If this is your first "real" job after college, you should be aware of the differences between work and school. In college, you pretty much set your own pace. Your day is less structured, and you have more control over your time. Not so at work. In most cases, your hours will be set, and your job duties will determine your pace. Don't expect as many breaks. In school, you worked mostly on your own. On the job, you need to make sure your efforts are in synch with the organization. You've been used to getting specific assignments from professors, but at work your duties might not be so well-defined. You'll have to show more initiative.
As soon as you start work, observe the daily pace of the workplace. In some companies, employees are hard at it first thing and stop work on time. In other workplaces, the day starts slowly, but most people stay past quitting time. As a new employee, it's a good idea to arrive at work early and leave when most of your colleagues do. Be punctual for meetings and appointments, even if others aren't. Find out whether you will routinely be expected to work overtime.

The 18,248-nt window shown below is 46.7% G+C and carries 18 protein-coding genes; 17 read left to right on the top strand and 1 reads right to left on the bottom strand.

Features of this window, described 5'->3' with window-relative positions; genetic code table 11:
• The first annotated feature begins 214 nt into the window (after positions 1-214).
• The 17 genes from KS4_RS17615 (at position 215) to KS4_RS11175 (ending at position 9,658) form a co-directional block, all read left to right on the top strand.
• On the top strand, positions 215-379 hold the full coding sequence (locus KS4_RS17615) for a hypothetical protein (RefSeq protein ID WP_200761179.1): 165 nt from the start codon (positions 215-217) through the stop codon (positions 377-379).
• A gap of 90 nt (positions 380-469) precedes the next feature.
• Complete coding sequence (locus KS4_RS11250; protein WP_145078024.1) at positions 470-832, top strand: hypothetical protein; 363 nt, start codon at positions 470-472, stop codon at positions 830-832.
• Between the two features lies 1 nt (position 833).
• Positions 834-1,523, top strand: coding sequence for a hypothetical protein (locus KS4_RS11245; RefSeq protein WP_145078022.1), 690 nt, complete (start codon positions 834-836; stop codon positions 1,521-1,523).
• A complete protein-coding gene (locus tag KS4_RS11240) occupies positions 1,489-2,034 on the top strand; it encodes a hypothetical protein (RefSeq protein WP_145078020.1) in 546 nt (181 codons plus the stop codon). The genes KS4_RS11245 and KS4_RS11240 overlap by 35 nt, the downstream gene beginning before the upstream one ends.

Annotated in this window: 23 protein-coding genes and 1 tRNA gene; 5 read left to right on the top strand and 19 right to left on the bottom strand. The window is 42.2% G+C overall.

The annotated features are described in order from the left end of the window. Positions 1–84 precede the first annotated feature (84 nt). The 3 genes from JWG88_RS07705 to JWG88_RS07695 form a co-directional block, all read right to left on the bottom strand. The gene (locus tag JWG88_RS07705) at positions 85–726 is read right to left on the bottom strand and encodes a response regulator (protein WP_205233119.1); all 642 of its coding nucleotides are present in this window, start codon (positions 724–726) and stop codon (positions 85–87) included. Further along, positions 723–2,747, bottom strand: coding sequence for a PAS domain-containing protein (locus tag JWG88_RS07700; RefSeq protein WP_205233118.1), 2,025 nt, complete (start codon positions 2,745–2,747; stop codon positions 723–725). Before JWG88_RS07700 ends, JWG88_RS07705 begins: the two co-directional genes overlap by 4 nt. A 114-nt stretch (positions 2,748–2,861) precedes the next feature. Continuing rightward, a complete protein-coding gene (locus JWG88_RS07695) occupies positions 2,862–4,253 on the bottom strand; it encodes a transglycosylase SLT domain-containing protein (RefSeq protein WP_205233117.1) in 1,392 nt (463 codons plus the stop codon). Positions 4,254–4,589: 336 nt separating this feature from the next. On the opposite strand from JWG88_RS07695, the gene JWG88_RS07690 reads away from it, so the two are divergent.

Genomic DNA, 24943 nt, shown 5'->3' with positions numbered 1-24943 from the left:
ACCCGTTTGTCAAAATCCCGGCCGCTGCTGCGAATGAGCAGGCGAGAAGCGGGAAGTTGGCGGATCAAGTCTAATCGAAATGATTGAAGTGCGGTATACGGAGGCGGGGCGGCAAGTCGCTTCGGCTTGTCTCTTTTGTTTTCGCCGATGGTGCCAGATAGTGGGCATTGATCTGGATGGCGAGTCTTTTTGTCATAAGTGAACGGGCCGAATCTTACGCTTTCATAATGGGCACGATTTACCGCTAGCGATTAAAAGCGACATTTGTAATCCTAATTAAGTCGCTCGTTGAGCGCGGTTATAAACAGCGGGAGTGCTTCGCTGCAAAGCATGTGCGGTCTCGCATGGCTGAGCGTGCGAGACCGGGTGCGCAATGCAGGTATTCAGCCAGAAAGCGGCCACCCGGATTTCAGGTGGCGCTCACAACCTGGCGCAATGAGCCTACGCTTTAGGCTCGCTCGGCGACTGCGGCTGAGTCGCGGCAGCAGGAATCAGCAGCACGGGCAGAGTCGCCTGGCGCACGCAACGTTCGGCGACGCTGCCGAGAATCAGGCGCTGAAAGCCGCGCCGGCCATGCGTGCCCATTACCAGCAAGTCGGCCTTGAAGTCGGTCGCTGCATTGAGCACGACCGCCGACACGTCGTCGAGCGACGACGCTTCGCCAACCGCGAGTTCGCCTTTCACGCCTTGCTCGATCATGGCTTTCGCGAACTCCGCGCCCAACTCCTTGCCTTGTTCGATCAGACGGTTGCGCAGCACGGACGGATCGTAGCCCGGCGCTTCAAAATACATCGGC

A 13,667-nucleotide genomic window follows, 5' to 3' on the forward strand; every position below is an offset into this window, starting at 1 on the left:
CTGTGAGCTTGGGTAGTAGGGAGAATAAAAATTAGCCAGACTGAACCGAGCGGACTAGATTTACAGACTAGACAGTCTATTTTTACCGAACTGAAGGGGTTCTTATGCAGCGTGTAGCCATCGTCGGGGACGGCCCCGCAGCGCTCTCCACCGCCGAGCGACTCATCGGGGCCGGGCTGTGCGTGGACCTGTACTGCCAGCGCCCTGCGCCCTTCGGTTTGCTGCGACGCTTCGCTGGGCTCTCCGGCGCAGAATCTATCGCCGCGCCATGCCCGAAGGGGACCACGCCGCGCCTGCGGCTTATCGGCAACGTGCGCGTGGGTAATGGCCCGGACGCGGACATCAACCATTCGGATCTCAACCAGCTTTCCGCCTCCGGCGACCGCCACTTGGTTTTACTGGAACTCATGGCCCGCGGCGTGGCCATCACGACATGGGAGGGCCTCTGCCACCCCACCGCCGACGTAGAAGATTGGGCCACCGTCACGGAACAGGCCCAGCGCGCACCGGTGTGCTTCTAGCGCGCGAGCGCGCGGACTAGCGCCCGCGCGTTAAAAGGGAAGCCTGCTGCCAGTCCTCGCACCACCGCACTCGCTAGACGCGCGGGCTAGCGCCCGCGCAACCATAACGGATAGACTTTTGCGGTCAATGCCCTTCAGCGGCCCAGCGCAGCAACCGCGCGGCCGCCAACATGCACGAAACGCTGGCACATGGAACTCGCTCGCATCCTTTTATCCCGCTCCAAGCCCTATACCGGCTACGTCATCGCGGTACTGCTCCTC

Many aspects of a company's culture contribute to the rhythm of work. For example, how do employees usually communicate? Is everything face-to-face, or are e-mails or instant messaging the main method? How often do meetings take place, and how long do they last? Do workers take regular lunch breaks or grab a bite at their desks? Are there busy times of the day or year? Are projects completed in a frenzy of last-minute work?
You should be observing and adapting to all these factors. Don't try to change the culture. Maybe you would prefer to work at a steady pace, but if there are rush periods, you'll have to step up the pace. Don't assume the rhythm of your new workplace will be like your previous job.
Most jobs are affected by technology these days. On the next page, you'll read about how to handle the technology in a new workplace.